Bain: Think Again Before Investing in Western Europe
Posted by hkarner - 7. Dezember 2016
Source: The Wall Street Journal
The Brexit vote and growing nationalism has increased the risk of the eurozone disintegrating, says Bain
Thinking of making new investments in Western Europe? The advice from one management consultancy is blunt: don’t.
Warning of the likely breakup of the euro, Bain & Co has advised its clients to freeze new investments and manage down exposures if possible. “This is one of the few times when it will likely pay to take a step back,” it said in an unpublished note to clients seen by The Wall Street Journal.
Bain argued that the U.K.’s vote to leave the European Union and the growing tide of nationalism across Europe has increased the likelihood of the disintegration of the 19-country bloc that uses the euro. Further destabilization could happen quickly and might prompt investors to “rush for overcrowded exits,” it warned.Bain issued its advice before the Italian referendum on Sunday that prompted the resignation of Prime Minister Mario Renzi and was seen by some as a victory for populists in the heart of the eurozone.
Others believe markets have overreacted to the risks to the eurozone posed by populist movements.
A survey of investors published last week by Sentix, a Frankfurt-based research group, put the chances of Italy leaving the euro in the next 12 months at 19.3%, the highest since the poll started in 2012.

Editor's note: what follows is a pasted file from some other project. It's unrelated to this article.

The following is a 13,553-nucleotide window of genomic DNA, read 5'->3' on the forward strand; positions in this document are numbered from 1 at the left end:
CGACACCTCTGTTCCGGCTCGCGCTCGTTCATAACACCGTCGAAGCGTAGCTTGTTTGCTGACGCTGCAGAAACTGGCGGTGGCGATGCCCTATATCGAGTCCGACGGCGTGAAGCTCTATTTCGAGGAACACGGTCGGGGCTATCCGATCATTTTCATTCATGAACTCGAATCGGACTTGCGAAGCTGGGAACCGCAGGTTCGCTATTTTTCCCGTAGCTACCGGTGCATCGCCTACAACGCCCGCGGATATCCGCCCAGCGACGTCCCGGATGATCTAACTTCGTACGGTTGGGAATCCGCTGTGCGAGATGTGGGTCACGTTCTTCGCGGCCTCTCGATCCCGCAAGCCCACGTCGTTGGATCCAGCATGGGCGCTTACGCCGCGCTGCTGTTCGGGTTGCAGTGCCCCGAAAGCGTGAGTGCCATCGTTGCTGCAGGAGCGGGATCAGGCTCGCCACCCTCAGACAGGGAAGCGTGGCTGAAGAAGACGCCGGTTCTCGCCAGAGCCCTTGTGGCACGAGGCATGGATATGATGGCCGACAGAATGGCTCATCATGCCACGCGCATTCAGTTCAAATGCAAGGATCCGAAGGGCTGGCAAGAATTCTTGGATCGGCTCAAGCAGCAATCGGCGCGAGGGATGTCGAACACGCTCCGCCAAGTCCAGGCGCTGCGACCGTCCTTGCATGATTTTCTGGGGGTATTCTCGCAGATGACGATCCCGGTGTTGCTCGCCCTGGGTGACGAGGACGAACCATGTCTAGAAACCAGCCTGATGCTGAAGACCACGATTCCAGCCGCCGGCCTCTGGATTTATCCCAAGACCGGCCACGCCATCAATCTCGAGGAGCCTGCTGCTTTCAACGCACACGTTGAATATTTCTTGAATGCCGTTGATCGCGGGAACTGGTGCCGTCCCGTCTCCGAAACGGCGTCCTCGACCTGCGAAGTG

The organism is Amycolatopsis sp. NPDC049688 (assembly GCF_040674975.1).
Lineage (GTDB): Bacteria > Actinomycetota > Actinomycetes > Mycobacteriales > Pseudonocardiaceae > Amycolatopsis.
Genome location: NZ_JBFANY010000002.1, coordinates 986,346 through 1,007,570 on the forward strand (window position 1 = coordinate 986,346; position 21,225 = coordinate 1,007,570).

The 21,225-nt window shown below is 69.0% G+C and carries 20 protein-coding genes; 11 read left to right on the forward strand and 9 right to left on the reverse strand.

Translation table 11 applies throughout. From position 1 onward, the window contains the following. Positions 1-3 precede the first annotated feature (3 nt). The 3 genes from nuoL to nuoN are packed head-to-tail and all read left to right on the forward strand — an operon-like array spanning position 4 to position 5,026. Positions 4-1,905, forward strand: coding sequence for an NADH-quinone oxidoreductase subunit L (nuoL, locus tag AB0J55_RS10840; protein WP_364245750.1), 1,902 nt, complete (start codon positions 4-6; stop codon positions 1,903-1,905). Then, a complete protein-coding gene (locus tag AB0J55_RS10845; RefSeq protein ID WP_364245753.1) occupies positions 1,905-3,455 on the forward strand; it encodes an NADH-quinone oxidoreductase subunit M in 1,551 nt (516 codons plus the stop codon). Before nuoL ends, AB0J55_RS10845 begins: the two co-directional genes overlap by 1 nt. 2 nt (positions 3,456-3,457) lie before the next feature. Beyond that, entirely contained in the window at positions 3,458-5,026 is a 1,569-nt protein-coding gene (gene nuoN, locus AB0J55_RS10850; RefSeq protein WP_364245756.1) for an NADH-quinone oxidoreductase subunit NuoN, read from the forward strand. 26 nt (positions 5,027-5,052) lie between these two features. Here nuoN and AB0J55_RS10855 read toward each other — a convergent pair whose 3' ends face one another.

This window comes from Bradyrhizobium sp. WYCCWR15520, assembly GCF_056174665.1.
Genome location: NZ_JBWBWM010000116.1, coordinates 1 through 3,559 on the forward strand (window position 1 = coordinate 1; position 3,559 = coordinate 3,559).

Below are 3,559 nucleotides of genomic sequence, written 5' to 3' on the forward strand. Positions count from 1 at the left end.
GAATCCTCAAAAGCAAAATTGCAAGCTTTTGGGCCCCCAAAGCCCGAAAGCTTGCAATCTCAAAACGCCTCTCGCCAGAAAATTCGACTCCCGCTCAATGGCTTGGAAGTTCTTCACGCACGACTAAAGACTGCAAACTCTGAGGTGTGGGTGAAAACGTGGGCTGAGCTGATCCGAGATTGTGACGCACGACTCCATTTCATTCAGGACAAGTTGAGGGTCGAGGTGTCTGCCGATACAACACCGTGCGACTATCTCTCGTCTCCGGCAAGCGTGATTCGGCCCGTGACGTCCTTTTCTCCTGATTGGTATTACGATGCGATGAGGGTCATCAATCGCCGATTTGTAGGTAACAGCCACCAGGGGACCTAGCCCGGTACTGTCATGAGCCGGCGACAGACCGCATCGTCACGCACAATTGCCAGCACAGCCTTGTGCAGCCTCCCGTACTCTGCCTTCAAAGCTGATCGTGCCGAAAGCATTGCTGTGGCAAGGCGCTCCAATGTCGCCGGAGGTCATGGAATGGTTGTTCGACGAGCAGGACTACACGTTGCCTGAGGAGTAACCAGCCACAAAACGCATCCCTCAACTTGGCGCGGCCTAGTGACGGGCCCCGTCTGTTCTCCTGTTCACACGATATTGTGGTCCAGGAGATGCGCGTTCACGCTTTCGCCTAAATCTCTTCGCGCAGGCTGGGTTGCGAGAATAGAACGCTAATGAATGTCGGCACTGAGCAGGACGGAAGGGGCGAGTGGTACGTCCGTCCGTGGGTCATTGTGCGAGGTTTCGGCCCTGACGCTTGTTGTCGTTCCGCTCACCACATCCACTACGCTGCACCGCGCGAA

In contrast to the mostly gloomy forecasts about the impact of Brexit on the U.K. economy, Bain says the best place for investors in Western Europe to avoid “collateral damage” from a breakup of the single currency may actually be England (rather than the U.K. as a whole, given the possibility that Scotland decides to secede).
According to Karen Harris, head of Bain’s Macro Trends Group, it is possible that Brexit negotiations take so long that major parts of the European Union leave before the U.K. has a chance to complete its exit.
Bain’s expectation that the single currency will break up is based on its view that the diverging inflationary pressures between key member countries are unsustainable. It also says the growing overhang from seven years of crisis is making the cost of lasting union ever more expensive.
“Fatigued governments and populations are less likely to be disposed to the sacrifices required to create durable pan-EU institutions,” it said.
Although Bain is advising clients to “withhold new investments” in Western Europe, Ms. Harris said there could be good investments to be made if they are focused on single countries, rather than cross border, or are in areas such as research and development, automation or defense.